In 2006, AmaWaterways was the first river cruise company to provide bicycles onboard. Tours can be taken at active paces and hiking excursions are offered on every cruise. “As a result of these programs, we are naturally attracting more Gen Xers on our ships and we have seen the average age of our guests drop significantly over the past five years,” Karst explains. “Wellness and choice are important to Gen Xers and continue to play an important role in the innovative design choices we make. A good example is our newest ship, AmaMagna, which offers a spacious Zen Wellness Centre and an exclusive Concierge Golf Program. We believe Gen Xers will love this product.”

What about size? Does it really matter? Joseph Adamo, chief distribution officer for Transat, thinks so.

“There is no question that as a society we talk a lot about Baby Boomers and Millennials while much less so about Generation X. Much of this I attribute to the sheer size and weight of the two bookend cohorts.”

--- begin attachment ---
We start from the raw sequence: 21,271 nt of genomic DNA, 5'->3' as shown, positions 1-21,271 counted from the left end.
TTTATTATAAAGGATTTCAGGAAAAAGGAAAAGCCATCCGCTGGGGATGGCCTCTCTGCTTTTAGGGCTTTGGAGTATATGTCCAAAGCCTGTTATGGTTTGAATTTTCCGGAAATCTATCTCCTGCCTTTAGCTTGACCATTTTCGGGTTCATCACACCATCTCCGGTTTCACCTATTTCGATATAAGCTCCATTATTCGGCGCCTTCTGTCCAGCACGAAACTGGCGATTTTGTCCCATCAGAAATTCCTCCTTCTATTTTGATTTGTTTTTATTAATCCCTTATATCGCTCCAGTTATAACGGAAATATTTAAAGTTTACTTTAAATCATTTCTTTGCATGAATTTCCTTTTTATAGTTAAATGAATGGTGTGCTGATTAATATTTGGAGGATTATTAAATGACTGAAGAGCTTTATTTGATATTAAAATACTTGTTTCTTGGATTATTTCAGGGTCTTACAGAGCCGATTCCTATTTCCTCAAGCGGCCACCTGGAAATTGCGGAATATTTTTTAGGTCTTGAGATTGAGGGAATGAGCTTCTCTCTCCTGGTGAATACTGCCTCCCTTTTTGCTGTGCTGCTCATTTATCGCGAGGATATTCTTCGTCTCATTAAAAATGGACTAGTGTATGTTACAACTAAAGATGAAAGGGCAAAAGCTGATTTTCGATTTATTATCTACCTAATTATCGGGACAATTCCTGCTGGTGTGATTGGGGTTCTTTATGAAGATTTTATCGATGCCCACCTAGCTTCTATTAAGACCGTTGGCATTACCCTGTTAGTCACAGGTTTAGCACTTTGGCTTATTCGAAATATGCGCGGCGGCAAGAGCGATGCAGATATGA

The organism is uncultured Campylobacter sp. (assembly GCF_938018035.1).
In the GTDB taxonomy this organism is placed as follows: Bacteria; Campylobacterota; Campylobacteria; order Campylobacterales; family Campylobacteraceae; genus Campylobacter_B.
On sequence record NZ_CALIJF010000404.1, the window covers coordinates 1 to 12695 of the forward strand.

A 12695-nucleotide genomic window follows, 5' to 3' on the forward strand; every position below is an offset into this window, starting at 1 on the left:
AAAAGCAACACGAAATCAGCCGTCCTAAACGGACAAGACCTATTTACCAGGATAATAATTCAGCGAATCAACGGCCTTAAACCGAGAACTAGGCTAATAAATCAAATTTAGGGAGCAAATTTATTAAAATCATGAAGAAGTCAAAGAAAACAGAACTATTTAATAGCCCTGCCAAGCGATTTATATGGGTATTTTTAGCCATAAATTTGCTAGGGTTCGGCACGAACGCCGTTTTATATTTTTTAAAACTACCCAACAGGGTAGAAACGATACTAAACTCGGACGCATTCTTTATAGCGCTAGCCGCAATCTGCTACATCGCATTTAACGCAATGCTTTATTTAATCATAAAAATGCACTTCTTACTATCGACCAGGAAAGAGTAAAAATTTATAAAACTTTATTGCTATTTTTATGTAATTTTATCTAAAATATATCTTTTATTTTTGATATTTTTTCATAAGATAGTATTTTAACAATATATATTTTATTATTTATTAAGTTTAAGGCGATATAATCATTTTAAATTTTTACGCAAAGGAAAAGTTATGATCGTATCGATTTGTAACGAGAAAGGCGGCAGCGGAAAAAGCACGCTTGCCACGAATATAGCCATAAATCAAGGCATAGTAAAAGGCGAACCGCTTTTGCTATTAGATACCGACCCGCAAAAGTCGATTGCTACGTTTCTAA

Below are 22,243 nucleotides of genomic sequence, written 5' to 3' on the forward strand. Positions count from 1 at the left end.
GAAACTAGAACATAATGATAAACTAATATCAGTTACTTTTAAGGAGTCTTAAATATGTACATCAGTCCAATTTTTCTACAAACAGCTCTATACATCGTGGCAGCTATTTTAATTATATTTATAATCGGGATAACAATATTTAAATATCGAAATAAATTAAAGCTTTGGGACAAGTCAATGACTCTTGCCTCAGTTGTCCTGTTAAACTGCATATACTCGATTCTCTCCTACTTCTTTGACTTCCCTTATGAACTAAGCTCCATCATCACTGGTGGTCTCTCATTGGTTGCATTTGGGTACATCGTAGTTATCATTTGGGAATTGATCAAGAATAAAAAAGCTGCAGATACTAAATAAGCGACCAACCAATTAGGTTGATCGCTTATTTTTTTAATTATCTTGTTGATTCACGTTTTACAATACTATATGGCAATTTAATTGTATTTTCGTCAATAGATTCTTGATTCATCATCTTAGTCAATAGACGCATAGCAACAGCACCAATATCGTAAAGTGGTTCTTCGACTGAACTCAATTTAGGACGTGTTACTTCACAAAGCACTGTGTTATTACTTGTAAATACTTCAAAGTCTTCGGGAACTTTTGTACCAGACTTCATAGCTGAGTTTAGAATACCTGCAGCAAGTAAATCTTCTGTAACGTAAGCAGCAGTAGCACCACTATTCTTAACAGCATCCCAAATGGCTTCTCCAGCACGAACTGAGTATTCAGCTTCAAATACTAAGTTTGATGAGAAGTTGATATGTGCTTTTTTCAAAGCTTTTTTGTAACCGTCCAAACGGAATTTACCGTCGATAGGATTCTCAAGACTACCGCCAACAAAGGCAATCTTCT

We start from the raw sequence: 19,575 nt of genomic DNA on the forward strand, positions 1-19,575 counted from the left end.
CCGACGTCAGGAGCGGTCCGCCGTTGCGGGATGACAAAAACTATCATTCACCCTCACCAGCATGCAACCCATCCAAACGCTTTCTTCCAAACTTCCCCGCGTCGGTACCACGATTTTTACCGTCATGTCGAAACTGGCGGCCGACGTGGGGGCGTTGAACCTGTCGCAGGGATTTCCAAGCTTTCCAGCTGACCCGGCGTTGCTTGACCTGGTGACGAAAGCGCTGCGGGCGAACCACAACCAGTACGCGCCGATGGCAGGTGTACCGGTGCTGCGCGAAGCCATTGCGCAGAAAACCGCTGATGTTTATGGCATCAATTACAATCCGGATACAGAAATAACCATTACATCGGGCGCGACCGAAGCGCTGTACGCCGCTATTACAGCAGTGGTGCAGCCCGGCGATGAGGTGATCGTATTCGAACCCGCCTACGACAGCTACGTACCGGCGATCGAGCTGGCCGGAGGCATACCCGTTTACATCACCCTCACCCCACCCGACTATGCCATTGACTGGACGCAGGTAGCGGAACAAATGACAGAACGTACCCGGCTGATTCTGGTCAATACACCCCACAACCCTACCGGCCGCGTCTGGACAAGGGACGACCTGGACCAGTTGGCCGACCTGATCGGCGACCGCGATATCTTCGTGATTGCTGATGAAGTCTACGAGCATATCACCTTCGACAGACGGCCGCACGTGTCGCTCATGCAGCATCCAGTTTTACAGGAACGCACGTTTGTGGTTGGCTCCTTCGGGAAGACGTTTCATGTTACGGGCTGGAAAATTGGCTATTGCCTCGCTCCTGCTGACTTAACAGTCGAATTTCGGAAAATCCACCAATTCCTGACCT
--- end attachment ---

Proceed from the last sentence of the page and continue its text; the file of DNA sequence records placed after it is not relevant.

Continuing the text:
But, Adamo readily points out, “From Transat’s perspective, overall we have more travellers who are Gen X than Millennial. I believe that as Gen Xers move into retirement in the next seven to 10 years, they will represent a growing travel segment for our industry.”

The hotel business relies on the medium as well but is it is also at the mercy of the medium. Juan Carlos Calderon, corporate director of sales, Canada for Palace Resorts, tells CT, “We need to factor in the availability of those connected with the virtual world in all we do. Millennials expect immediate responses, and reviews that can credit or discredit a property from a smartphone in an instant are the norm. Yes, Gen Xers matter very much but due to the rapid progress of technology, only those that are plugged in will prevail. Advertisers are focused on quickly adapting tools and the delivery of information to satisfy the younger generation that’s coming next.”